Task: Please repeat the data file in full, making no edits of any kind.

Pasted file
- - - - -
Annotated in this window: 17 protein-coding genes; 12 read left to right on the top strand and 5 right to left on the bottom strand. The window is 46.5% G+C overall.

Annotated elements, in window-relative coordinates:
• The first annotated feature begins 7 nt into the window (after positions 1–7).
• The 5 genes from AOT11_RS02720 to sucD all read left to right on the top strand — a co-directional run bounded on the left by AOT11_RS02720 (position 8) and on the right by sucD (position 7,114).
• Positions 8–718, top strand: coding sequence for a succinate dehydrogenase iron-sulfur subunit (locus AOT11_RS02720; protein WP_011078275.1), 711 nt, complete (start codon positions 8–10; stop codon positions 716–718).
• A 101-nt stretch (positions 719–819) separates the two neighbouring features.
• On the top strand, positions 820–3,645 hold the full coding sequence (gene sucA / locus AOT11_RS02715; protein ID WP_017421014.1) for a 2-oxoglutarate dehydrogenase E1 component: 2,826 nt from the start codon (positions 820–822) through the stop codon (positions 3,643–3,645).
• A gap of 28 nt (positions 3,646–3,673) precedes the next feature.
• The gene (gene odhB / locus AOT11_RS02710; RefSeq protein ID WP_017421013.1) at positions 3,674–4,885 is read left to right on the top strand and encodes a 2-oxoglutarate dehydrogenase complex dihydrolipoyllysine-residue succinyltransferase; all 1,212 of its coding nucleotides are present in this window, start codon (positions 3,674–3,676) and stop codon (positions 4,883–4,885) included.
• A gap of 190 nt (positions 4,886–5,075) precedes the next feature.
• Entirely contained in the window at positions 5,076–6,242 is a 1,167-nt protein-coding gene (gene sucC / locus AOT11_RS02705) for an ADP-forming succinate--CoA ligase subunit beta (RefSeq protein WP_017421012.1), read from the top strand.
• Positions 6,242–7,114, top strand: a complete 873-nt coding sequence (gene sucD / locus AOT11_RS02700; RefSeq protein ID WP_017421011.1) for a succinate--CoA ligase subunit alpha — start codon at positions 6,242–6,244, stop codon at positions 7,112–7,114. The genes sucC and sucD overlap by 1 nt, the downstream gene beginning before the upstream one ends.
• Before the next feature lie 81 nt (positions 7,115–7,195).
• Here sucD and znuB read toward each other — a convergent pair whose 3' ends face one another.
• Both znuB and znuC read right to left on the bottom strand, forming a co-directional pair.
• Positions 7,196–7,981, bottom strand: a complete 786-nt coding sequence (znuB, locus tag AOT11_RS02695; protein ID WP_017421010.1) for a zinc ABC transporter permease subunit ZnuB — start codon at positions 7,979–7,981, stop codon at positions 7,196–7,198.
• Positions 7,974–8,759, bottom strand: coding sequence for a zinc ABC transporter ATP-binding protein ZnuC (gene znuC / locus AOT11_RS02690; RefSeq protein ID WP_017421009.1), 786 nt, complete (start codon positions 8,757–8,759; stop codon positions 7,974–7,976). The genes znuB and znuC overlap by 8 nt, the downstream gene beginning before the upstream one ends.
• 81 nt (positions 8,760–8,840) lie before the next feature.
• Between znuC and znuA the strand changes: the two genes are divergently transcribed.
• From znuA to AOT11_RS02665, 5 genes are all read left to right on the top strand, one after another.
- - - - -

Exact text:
Annotated in this window: 17 protein-coding genes; 12 read left to right on the top strand and 5 right to left on the bottom strand. The window is 46.5% G+C overall.

Annotated elements, in window-relative coordinates:
• The first annotated feature begins 7 nt into the window (after positions 1–7).
• The 5 genes from AOT11_RS02720 to sucD all read left to right on the top strand — a co-directional run bounded on the left by AOT11_RS02720 (position 8) and on the right by sucD (position 7,114).
• Positions 8–718, top strand: coding sequence for a succinate dehydrogenase iron-sulfur subunit (locus AOT11_RS02720; protein WP_011078275.1), 711 nt, complete (start codon positions 8–10; stop codon positions 716–718).
• A 101-nt stretch (positions 719–819) separates the two neighbouring features.
• On the top strand, positions 820–3,645 hold the full coding sequence (gene sucA / locus AOT11_RS02715; protein ID WP_017421014.1) for a 2-oxoglutarate dehydrogenase E1 component: 2,826 nt from the start codon (positions 820–822) through the stop codon (positions 3,643–3,645).
• A gap of 28 nt (positions 3,646–3,673) precedes the next feature.
• The gene (gene odhB / locus AOT11_RS02710; RefSeq protein ID WP_017421013.1) at positions 3,674–4,885 is read left to right on the top strand and encodes a 2-oxoglutarate dehydrogenase complex dihydrolipoyllysine-residue succinyltransferase; all 1,212 of its coding nucleotides are present in this window, start codon (positions 3,674–3,676) and stop codon (positions 4,883–4,885) included.
• A gap of 190 nt (positions 4,886–5,075) precedes the next feature.
• Entirely contained in the window at positions 5,076–6,242 is a 1,167-nt protein-coding gene (gene sucC / locus AOT11_RS02705) for an ADP-forming succinate--CoA ligase subunit beta (RefSeq protein WP_017421012.1), read from the top strand.
• Positions 6,242–7,114, top strand: a complete 873-nt coding sequence (gene sucD / locus AOT11_RS02700; RefSeq protein ID WP_017421011.1) for a succinate--CoA ligase subunit alpha — start codon at positions 6,242–6,244, stop codon at positions 7,112–7,114. The genes sucC and sucD overlap by 1 nt, the downstream gene beginning before the upstream one ends.
• Before the next feature lie 81 nt (positions 7,115–7,195).
• Here sucD and znuB read toward each other — a convergent pair whose 3' ends face one another.
• Both znuB and znuC read right to left on the bottom strand, forming a co-directional pair.
• Positions 7,196–7,981, bottom strand: a complete 786-nt coding sequence (znuB, locus tag AOT11_RS02695; protein ID WP_017421010.1) for a zinc ABC transporter permease subunit ZnuB — start codon at positions 7,979–7,981, stop codon at positions 7,196–7,198.
• Positions 7,974–8,759, bottom strand: coding sequence for a zinc ABC transporter ATP-binding protein ZnuC (gene znuC / locus AOT11_RS02690; RefSeq protein ID WP_017421009.1), 786 nt, complete (start codon positions 8,757–8,759; stop codon positions 7,974–7,976). The genes znuB and znuC overlap by 8 nt, the downstream gene beginning before the upstream one ends.
• 81 nt (positions 8,760–8,840) lie before the next feature.
• Between znuC and znuA the strand changes: the two genes are divergently transcribed.
• From znuA to AOT11_RS02665, 5 genes are all read left to right on the top strand, one after another.